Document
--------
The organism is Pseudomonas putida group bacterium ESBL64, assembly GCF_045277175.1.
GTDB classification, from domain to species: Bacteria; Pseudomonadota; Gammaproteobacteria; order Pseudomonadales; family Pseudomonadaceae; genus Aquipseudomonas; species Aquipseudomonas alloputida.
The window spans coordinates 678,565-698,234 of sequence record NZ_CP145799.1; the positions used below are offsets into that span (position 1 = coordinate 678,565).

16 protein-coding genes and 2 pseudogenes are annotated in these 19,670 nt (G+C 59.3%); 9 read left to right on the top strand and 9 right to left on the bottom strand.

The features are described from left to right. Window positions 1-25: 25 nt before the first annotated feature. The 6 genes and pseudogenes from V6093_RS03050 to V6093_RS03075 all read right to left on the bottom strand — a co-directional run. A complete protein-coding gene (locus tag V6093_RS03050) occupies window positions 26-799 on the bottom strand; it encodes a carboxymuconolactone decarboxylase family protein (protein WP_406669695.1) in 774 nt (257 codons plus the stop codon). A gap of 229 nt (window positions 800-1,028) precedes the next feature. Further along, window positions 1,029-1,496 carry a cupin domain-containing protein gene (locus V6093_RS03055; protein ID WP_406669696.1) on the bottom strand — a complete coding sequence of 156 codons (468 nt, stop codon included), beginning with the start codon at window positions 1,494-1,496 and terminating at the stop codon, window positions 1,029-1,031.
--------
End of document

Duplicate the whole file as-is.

The organism is Pseudomonas putida group bacterium ESBL64, assembly GCF_045277175.1.
GTDB classification, from domain to species: Bacteria; Pseudomonadota; Gammaproteobacteria; order Pseudomonadales; family Pseudomonadaceae; genus Aquipseudomonas; species Aquipseudomonas alloputida.
The window spans coordinates 678,565-698,234 of sequence record NZ_CP145799.1; the positions used below are offsets into that span (position 1 = coordinate 678,565).

16 protein-coding genes and 2 pseudogenes are annotated in these 19,670 nt (G+C 59.3%); 9 read left to right on the top strand and 9 right to left on the bottom strand.

The features are described from left to right. Window positions 1-25: 25 nt before the first annotated feature. The 6 genes and pseudogenes from V6093_RS03050 to V6093_RS03075 all read right to left on the bottom strand — a co-directional run. A complete protein-coding gene (locus tag V6093_RS03050) occupies window positions 26-799 on the bottom strand; it encodes a carboxymuconolactone decarboxylase family protein (protein WP_406669695.1) in 774 nt (257 codons plus the stop codon). A gap of 229 nt (window positions 800-1,028) precedes the next feature. Further along, window positions 1,029-1,496 carry a cupin domain-containing protein gene (locus V6093_RS03055; protein ID WP_406669696.1) on the bottom strand — a complete coding sequence of 156 codons (468 nt, stop codon included), beginning with the start codon at window positions 1,494-1,496 and terminating at the stop codon, window positions 1,029-1,031.